Proofpoint Has To Prove The Sum Is Greater Than Its Parts
On October 20 at TechEd, Microsoft quietly slipped in what looks like a potential game-changing announcement in the private/hybrid cloud world when they rolled out Microsoft Cloud Platform System (CPS), an integrated hardware/software system that combines an Azure-consistent on premise cloud with an optimized hardware stack from Dell.
Last week Salesforce.com (SFDC) hosted its annual Dreamforce Conference in San Francisco, and for the first time, the cloud giant’s products could soon have some major implications in the governance, risk, and compliance (GRC) market.
Amidst the chaos of keynotes, partner sessions, guest speakers like Hilary Clinton, wil.i.am, Al Gore, and our very own George Colony, two of SFDC’s major announcements demonstrated how its new offerings and future strategy will position the company to compete in the very big business intelligence market:
CRM solutions have been on the market for a long time. The first products were introduced over two decades ago, and many features are commoditized. New vendors are continually pushing the envelope on CRM capabilities and exploring the “white space” of capabilities that are not necessarily core to CRM. Old stalwarts are working on capabilities that differentiate them from others - like verticalized offerings, offerings tuned to to mobile user, offerings tuned to a certain size or complexity of organization.
CRM buyers need to remember that more capabilities these days is not better; more is simply more. In fact, when you don't need — or perhaps can't use — extra functionality, more is sometimes worse. Small businesses — and small customer-facing teams in larger enterprises — need to carefully evaluate vendors that they are evaluating in order to pick a solution that is right-sized for their needs. Categories and criteria that should be closely evaluated include:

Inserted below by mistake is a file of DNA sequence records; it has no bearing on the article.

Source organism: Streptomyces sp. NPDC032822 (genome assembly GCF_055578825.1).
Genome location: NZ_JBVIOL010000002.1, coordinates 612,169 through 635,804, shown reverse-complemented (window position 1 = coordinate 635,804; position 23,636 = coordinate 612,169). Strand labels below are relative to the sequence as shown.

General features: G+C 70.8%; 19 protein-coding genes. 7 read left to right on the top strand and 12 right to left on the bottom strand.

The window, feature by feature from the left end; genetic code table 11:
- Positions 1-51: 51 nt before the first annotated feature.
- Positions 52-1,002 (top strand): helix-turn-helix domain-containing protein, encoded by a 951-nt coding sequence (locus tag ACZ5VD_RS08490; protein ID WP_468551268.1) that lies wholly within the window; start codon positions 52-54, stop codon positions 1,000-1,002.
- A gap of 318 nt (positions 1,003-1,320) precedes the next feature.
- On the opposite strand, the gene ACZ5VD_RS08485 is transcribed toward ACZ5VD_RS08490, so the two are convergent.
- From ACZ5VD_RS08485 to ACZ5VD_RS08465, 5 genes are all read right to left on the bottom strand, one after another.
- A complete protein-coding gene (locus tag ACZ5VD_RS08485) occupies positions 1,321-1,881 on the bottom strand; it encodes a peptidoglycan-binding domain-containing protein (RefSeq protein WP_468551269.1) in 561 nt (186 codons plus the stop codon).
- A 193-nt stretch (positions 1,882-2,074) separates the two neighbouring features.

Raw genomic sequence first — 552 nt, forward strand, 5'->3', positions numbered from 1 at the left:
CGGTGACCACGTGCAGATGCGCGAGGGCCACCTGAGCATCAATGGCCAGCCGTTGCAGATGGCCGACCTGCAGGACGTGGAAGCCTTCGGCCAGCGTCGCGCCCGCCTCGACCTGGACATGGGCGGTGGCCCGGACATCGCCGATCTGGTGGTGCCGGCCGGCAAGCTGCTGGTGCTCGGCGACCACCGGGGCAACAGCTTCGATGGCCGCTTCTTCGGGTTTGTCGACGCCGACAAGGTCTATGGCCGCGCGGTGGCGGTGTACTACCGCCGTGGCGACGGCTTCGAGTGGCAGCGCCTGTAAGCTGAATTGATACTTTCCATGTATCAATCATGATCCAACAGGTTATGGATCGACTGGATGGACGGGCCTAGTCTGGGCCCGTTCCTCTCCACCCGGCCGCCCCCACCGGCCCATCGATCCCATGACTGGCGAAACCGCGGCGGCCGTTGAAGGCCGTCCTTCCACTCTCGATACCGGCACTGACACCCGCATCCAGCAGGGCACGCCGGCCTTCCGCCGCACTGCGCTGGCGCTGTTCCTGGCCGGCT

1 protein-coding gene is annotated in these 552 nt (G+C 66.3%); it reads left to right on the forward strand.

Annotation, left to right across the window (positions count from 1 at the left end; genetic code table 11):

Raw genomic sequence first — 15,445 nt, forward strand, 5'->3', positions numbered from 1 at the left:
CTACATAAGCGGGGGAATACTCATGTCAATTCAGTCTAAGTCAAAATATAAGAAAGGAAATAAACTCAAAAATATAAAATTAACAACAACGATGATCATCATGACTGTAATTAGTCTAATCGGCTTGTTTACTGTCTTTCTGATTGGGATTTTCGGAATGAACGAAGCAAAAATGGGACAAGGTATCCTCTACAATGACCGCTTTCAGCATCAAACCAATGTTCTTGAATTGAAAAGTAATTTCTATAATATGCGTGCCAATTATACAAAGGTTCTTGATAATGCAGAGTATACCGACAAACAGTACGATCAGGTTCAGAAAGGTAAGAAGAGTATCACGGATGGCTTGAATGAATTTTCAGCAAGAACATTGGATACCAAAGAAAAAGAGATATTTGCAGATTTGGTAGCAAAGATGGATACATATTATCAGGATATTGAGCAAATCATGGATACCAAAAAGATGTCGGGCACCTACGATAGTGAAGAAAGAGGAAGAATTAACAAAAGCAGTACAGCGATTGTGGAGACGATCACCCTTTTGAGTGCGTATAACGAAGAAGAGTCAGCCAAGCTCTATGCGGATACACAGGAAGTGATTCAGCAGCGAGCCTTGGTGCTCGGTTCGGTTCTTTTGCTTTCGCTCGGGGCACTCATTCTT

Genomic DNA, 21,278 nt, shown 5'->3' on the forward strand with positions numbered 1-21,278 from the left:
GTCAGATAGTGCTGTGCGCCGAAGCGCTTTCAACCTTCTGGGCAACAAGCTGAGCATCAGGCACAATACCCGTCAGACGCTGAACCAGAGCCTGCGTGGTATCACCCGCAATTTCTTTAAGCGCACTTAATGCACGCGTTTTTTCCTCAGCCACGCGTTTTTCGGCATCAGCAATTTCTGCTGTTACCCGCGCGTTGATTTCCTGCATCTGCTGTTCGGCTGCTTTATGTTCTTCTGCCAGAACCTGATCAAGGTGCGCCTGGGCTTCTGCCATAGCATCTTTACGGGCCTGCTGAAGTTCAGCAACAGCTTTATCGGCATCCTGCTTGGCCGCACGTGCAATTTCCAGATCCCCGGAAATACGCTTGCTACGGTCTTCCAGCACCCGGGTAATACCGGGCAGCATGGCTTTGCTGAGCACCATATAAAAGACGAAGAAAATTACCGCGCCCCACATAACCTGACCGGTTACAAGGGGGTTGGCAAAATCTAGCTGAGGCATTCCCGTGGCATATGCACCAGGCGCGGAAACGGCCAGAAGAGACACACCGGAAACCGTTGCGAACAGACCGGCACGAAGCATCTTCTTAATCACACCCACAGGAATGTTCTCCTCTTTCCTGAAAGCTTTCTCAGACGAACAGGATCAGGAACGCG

Ease of use. Our research finds that 58% of employees interface directly or indirectly with customers. Small customer-facing teams don't have the luxury of deeply configuring or customizing CRM user experiences. Make sure the user experiences that come "out-of'the-box" from your CRM vendor are highly intuitive; that they work on the devices and platforms that your team use; and that they don't impede your productivity in any way.
This time last year, we published our predictions of what would be the major events and changes in enterprise cloud adoption in 2014. In this post, we look back on these prognostications to see which came true, which are still pending and which missed the mark. Look for our 2015 Cloud Predictions in the next few weeks. Thanks to Dave Bartoletti, Ed Ferrara and the rest of the Cloud Playbook team for their contributions.